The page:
SUEZ, Egypt, March 27 (Reuters) – Efforts to dislodge a giant container ship blocking the Suez Canal had allowed its stern and rudder to move on Saturday, but it remained unclear when it could be refloated, the head of the canal authority said.
The 400-metre (430-yard) long Ever Given became wedged diagonally across a southern section of the canal amid high winds early on Tuesday, disrupting global shipping by blocking one of the world’s busiest waterways.
About 15% of world shipping traffic transits the canal, and hundreds of vessels are waiting to pass through the waterway once the blockage has been cleared.
Suez Canal Authority (SCA) Chairman Osama Rabie said he hoped it would not be necessary to resort to removing some of the 18,300 containers from the ship to lighten its load, but that strong tides and winds were complicating efforts to free it.
“The ship’s stern began to move towards Suez, and that was a positive sign until 11 p.m. (2100 GMT) at night, but the tide fell significantly and we stopped,” Rabie told journalists in Suez.
“We expect that at any time the ship could slide and move from the spot it is in,” he added.
Dredgers had removed some 20,000 tonnes of sand from around its bow by Friday. A Dutch firm working to free the vessel said it could be freed by the start of next week if heavier tugboats, dredging and a high tide succeed in dislodging it.
Tugging attempts restarted on Saturday afternoon and further efforts were planned on Saturday night and Sunday morning, three sources with knowledge of canal operations said, though they added it could be necessary to remove more sand from around the ship to free it.
“We aim to get it done after the weekend, but everything will have to work out exactly right for that,” Peter Berdowski, chief executive of Boskalis, told Dutch TV programme Nieuwsuur late on Friday.
Boskalis owns Smit Salvage, which was brought in this week to help with efforts by the Suez Canal Authority (SCA) to dislodge the ship.
“The bow is really stuck in the sandy clay, but the stern has not been pushed totally into the clay, which is positive. We can try to use that as leverage to pull it loose,” Berdowski said.
“Heavy tugboats, with a combined capacity of 400 tonnes, will arrive this weekend. We hope that a combination of the tugboats, dredging of sand at the bow and a high tide will enable us to get the ship loose at the beginning of next week.”
Egyptian Prime Minister Mostafa Madbouly on Saturday thanked foreign partners for offers to help refloat the ship.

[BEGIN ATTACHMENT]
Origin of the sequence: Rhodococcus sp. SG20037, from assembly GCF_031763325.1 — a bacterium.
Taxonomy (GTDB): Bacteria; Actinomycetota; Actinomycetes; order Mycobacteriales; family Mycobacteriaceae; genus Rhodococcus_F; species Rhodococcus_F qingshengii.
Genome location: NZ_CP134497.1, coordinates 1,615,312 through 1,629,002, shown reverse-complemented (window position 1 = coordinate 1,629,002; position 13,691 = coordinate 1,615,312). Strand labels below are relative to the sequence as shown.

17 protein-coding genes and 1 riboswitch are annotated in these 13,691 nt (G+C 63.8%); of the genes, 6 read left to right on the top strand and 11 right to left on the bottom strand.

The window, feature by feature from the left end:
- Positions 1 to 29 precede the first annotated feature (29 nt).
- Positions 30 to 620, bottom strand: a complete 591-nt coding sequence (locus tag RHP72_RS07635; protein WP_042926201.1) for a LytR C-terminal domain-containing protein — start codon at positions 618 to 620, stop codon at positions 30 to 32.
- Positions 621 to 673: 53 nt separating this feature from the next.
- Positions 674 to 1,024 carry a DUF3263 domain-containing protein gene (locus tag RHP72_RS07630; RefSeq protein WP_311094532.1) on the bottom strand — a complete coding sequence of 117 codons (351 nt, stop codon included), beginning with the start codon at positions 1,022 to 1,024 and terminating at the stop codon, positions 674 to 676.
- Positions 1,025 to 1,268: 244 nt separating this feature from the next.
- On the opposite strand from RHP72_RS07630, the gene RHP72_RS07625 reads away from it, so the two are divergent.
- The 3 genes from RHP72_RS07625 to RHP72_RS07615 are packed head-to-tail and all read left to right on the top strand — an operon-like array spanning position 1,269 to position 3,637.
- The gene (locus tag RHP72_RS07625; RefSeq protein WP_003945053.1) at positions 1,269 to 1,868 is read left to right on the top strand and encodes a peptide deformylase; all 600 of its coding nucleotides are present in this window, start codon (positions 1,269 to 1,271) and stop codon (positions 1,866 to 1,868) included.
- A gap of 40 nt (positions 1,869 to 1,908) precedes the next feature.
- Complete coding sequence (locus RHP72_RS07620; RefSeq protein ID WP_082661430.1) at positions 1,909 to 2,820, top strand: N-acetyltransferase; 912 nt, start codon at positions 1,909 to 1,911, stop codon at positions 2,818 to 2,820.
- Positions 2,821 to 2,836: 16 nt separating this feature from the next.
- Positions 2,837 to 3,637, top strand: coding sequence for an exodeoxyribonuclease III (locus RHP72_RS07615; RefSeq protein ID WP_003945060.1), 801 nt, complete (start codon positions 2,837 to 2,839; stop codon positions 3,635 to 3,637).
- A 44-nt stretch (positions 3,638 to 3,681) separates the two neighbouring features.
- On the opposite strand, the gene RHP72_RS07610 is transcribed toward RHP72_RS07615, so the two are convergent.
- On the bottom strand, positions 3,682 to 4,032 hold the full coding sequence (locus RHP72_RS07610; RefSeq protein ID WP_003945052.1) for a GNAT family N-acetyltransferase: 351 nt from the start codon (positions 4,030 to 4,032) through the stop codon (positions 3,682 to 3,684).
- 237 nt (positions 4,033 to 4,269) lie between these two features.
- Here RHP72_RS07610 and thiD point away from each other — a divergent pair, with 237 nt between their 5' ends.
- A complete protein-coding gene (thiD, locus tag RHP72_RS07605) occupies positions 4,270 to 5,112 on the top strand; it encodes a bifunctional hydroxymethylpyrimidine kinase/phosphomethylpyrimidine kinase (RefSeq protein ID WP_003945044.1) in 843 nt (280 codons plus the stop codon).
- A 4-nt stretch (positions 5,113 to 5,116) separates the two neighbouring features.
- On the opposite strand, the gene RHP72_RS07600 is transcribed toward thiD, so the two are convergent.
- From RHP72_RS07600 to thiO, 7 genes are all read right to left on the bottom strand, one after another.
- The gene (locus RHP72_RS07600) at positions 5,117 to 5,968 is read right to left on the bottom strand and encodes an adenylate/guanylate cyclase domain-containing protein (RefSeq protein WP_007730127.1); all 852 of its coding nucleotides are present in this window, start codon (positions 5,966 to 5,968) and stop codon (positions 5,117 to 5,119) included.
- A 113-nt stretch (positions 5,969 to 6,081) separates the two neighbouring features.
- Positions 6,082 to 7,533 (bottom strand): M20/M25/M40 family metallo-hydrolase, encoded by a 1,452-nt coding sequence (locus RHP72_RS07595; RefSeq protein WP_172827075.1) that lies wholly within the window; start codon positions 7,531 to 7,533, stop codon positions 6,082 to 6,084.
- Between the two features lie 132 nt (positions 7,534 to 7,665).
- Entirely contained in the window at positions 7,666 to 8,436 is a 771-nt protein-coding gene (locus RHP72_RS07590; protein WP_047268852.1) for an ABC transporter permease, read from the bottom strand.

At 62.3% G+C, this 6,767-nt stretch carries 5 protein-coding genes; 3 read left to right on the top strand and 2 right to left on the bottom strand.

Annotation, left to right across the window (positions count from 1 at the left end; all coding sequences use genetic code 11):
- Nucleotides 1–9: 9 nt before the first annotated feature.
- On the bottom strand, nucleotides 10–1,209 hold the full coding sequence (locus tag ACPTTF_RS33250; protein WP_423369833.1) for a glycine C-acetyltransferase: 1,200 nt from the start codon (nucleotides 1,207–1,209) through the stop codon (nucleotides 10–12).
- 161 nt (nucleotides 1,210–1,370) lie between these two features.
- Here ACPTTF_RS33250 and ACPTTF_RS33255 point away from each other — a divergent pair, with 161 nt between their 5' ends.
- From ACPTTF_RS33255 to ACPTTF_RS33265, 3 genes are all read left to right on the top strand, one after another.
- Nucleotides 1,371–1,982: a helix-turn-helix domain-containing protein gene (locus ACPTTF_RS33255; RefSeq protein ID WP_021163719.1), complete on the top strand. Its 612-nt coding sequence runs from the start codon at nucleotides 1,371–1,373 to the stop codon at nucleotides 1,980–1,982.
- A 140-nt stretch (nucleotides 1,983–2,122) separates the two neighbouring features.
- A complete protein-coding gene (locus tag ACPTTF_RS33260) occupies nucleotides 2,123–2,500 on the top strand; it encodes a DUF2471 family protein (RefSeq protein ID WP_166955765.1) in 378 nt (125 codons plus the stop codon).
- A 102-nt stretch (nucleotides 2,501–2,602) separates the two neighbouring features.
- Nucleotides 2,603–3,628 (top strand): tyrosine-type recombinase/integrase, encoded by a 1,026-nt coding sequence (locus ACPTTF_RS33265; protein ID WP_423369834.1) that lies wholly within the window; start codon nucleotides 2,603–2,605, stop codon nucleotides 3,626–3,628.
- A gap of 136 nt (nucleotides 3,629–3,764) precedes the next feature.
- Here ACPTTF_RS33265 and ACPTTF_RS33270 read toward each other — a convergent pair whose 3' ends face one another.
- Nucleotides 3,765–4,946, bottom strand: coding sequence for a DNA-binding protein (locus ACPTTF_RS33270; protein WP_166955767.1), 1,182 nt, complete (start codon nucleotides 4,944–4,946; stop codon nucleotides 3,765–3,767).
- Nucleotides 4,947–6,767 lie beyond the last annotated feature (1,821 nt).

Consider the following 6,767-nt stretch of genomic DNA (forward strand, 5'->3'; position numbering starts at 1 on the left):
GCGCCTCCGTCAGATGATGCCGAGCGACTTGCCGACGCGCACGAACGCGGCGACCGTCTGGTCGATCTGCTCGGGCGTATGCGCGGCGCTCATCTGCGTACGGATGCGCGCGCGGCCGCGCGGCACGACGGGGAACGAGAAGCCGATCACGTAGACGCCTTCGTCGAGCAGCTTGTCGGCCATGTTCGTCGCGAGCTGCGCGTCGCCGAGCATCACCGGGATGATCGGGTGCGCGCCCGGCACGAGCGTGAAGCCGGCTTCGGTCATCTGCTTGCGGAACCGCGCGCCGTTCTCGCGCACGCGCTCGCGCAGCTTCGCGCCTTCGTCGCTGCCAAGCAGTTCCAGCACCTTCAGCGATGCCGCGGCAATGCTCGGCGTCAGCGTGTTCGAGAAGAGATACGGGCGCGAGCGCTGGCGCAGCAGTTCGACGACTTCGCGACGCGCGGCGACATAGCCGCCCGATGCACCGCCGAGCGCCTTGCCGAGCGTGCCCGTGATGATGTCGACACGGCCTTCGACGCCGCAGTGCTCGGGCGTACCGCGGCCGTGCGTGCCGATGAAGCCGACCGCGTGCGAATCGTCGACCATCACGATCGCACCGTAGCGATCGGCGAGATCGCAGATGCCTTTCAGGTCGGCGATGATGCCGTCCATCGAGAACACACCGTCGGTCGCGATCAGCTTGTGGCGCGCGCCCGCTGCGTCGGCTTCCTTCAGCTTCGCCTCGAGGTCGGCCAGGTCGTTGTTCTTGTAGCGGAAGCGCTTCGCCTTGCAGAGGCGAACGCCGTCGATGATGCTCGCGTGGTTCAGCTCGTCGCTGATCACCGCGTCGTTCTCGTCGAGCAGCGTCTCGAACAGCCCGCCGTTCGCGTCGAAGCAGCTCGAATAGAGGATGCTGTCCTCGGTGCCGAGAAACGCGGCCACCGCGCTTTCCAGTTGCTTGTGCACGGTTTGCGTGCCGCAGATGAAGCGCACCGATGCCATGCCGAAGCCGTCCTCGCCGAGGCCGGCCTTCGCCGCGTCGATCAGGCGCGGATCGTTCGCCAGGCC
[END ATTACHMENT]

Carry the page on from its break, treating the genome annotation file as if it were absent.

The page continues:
TANKER RATES UP
Shipping rates for oil product tankers nearly doubled after the ship became stranded, and the blockage has scrambled global supply chains, threatening costly delays for companies already dealing with COVID-19 restrictions.
If it drags on, shippers may decide to reroute around the Cape of Good Hope, adding about two weeks to journeys and extra fuel costs.
Rabie said the ships that are waiting were free to reroute around the Cape of Good Hope, but none had yet done so.
He said 321 vessels were waiting to enter or continue their transit through the canal. Those included dozens of container ships, bulk carriers and liquefied natural gas (LNG) or liquefied petroleum gas (LPG) vessels, according to a shipping source.
Fourteen tugs have so far been involved in efforts to refloat the Ever Given, although Boskalis and Smit Salvage have warned that using too much force to tug the ship could damage it.
Berdowski said a land crane would be brought in at the weekend which could lighten the Ever Given’s load by removing containers, though experts have warned that such a process could be complex and lengthy.
“If we don’t succeed in getting it loose next week, we will have to remove some 600 containers from the bow to reduce the weight,” he said.
“That will set us back days at least, because where to leave all those containers will be quite a puzzle.”
(Reporting by Ahmed Fahmy in Suez, Omar Fahmy and Aidan Lewis in Cairo, Nafisa Eltahir in Khartoum, Yusri Mohamed in Ismailia, Bart Meijer in Amsterdam, and Euan Rocha in Mumbai; Writing by Aidan Lewis; Editing by Jan Harvey and Louise Heavens)